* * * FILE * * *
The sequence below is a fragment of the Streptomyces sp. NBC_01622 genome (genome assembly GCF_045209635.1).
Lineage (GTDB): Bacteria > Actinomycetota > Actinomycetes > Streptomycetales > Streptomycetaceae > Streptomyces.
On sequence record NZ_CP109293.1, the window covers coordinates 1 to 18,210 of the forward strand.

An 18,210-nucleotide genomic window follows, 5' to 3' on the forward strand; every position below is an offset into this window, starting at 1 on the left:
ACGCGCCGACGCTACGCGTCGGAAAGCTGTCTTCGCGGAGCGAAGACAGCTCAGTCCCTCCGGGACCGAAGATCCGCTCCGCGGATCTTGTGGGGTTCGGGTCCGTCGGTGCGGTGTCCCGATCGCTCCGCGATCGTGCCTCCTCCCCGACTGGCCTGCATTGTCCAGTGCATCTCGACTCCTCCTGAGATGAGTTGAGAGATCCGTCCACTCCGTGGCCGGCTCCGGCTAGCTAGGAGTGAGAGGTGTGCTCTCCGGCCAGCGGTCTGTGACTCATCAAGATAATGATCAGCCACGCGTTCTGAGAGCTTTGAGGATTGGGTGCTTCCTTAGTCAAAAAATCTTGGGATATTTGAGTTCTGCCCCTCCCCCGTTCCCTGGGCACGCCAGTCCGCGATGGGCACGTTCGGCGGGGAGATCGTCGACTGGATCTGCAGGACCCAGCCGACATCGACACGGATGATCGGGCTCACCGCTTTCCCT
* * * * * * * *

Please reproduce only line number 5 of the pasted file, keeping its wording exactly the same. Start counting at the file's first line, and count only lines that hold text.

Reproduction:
ACGCGCCGACGCTACGCGTCGGAAAGCTGTCTTCGCGGAGCGAAGACAGCTCAGTCCCTCCGGGACCGAAGATCCGCTCCGCGGATCTTGTGGGGTTCGGGTCCGTCGGTGCGGTGTCCCGATCGCTCCGCGATCGTGCCTCCTCCCCGACTGGCCTGCATTGTCCAGTGCATCTCGACTCCTCCTGAGATGAGTTGAGAGATCCGTCCACTCCGTGGCCGGCTCCGGCTAGCTAGGAGTGAGAGGTGTGCTCTCCGGCCAGCGGTCTGTGACTCATCAAGATAATGATCAGCCACGCGTTCTGAGAGCTTTGAGGATTGGGTGCTTCCTTAGTCAAAAAATCTTGGGATATTTGAGTTCTGCCCCTCCCCCGTTCCCTGGGCACGCCAGTCCGCGATGGGCACGTTCGGCGGGGAGATCGTCGACTGGATCTGCAGGACCCAGCCGACATCGACACGGATGATCGGGCTCACCGCTTTCCCT